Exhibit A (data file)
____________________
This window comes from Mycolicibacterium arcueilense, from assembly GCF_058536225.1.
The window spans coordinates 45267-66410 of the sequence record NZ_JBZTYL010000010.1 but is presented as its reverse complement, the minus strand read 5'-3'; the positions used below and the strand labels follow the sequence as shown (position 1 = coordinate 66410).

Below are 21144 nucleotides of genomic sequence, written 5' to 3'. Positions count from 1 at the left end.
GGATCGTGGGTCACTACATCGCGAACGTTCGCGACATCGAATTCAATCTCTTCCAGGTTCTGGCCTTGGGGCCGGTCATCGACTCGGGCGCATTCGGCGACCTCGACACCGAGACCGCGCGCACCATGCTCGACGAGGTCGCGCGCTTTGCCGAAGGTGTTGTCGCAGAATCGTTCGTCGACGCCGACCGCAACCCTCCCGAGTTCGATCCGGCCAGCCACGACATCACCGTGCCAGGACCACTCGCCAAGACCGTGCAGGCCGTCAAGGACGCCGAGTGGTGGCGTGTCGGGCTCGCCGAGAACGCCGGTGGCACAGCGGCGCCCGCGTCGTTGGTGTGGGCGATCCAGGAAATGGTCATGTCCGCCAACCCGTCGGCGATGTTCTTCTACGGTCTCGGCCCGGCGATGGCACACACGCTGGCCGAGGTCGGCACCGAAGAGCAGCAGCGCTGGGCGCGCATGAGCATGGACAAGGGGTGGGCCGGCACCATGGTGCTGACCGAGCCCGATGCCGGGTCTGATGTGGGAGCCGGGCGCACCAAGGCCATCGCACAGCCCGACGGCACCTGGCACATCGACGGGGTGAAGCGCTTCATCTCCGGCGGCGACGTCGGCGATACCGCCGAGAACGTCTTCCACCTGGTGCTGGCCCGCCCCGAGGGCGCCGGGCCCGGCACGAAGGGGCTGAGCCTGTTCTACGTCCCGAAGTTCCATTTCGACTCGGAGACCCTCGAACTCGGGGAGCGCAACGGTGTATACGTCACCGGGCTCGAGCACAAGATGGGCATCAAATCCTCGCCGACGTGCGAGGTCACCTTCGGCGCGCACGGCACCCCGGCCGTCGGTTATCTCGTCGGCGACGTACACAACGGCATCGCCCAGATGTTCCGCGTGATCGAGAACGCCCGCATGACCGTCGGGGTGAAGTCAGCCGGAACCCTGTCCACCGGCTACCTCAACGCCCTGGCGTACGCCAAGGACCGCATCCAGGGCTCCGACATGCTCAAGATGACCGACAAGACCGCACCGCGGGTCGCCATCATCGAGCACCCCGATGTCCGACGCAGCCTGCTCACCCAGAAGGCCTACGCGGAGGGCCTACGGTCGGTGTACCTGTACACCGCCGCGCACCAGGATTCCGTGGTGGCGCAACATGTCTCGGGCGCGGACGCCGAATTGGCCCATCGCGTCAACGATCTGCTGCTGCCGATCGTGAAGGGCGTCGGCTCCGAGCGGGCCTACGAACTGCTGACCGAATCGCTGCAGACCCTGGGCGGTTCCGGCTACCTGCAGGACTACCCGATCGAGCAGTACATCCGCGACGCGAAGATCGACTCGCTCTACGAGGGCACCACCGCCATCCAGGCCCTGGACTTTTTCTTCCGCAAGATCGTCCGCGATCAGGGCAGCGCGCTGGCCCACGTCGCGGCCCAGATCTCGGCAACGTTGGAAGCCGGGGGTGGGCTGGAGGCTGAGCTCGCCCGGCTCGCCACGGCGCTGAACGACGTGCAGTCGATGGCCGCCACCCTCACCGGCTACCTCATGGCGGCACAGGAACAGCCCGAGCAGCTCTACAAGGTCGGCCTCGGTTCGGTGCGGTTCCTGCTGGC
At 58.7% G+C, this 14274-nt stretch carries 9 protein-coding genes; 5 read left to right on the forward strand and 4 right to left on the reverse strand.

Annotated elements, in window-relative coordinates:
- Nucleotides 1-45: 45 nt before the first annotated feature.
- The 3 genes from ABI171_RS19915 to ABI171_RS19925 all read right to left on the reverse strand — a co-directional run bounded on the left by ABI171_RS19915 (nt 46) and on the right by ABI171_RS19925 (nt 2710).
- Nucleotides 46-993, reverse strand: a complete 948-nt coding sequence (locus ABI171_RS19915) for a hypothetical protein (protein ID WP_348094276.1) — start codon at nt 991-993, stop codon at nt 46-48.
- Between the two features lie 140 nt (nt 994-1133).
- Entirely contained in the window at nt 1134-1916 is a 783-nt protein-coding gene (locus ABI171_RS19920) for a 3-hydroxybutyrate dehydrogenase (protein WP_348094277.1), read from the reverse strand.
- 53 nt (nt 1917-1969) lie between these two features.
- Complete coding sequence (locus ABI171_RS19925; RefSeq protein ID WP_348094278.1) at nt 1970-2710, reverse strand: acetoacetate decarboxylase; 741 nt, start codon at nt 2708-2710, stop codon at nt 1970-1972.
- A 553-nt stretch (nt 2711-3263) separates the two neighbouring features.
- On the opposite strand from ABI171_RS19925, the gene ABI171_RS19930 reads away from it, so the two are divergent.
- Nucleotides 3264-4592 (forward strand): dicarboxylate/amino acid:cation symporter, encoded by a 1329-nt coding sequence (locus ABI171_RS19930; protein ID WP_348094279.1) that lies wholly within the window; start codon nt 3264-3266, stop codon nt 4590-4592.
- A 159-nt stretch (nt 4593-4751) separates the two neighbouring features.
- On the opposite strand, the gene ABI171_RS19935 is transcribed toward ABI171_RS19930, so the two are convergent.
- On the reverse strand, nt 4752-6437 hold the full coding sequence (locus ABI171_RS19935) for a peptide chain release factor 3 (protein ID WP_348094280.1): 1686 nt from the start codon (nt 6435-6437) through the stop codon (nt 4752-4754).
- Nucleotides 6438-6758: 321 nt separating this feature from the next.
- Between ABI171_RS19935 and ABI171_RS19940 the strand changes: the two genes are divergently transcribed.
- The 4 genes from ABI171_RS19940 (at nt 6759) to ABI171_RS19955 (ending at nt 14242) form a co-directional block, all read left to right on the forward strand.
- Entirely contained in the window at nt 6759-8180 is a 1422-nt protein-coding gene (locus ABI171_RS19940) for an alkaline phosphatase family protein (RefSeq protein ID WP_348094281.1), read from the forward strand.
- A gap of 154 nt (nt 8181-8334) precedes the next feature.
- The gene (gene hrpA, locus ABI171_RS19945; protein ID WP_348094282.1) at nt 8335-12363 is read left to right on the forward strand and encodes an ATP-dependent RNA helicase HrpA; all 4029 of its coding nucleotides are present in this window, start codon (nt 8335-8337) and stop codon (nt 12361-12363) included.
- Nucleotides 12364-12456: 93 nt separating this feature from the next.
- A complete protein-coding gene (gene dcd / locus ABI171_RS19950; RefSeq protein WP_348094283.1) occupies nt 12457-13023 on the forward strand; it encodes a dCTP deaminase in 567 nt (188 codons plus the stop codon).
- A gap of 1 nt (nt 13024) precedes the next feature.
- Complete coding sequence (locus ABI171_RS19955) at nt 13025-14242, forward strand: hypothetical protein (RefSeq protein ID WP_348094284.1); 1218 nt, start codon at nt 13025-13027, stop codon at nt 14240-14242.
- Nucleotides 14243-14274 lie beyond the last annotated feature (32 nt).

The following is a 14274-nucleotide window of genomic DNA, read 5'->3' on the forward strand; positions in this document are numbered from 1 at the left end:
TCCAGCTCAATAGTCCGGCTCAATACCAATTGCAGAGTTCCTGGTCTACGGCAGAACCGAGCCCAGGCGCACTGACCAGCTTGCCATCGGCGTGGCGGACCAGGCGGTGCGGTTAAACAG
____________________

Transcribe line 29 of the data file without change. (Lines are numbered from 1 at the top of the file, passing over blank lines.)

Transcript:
- Complete coding sequence (locus ABI171_RS19955) at nt 13025-14242, forward strand: hypothetical protein (RefSeq protein ID WP_348094284.1); 1218 nt, start codon at nt 13025-13027, stop codon at nt 14240-14242.